What is a simile in chapter 21 of Walk Two Moons?

A simile in chapter 21 of Walk Two Moons occurs when Sal compares the capital y in the e e cummings poem to a newborn horse.

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To find a simile in chapter 21 of Sharon Creech’s novel Walk Two Moons, one will have to understand what a simile is so that they’ll know what to be on the lookout for. A simile is a literary device that compares two unlike things. The comparison will contain some kind of comparison word—typically like or as. An author will often use a simile in order to give a description extra drama or contrast. As a simile brings together two different entities, they tend to be illuminating and thought-provoking.

In chapter 21, Mr. Birkway, Sal’s teacher, introduces a poem by the experimental, modernist poet e e cummings. In his poetry, cummings intentionally undercut normal rules regarding grammar and punctuation. His deviant syntax influenced how he stylized his name, which he chose not to capitalize.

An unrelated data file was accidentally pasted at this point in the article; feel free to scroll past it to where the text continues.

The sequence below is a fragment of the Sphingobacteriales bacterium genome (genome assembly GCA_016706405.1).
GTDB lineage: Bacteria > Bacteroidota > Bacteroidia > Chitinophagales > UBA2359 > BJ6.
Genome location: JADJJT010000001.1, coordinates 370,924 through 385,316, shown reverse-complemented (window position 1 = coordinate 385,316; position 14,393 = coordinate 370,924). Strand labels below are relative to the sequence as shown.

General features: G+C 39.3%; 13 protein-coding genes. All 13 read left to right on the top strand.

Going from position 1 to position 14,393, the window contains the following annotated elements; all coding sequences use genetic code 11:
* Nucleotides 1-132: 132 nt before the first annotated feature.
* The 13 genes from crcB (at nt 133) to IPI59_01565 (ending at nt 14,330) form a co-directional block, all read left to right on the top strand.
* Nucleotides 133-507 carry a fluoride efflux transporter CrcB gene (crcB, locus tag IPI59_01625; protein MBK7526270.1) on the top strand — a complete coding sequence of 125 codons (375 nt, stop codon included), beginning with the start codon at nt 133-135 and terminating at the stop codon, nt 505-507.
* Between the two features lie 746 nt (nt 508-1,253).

Sal’s friend, Phoebe Winterbottom, is not impressed by cummings’s nonconformist connection to grammar. Mr. Brikway reads a cummings’s poem called “the little horse is newlY.” Phoebe quips that cummings probably never studied English, which is why his poem’s title looks like a typo.

Sal has a different opinion of the poem. She likes how only the y is capitalized. To her, that “Y looked like the newly born horse standing up on his thin legs.” Here, two unlike things are compared. A letter of the alphabet is compared to an animal. Specifically, a capital y is likened to a newborn horse. The comparison could make one think differently about the relationship between letters of the alphabet and animals. It should also make one think of a simile.

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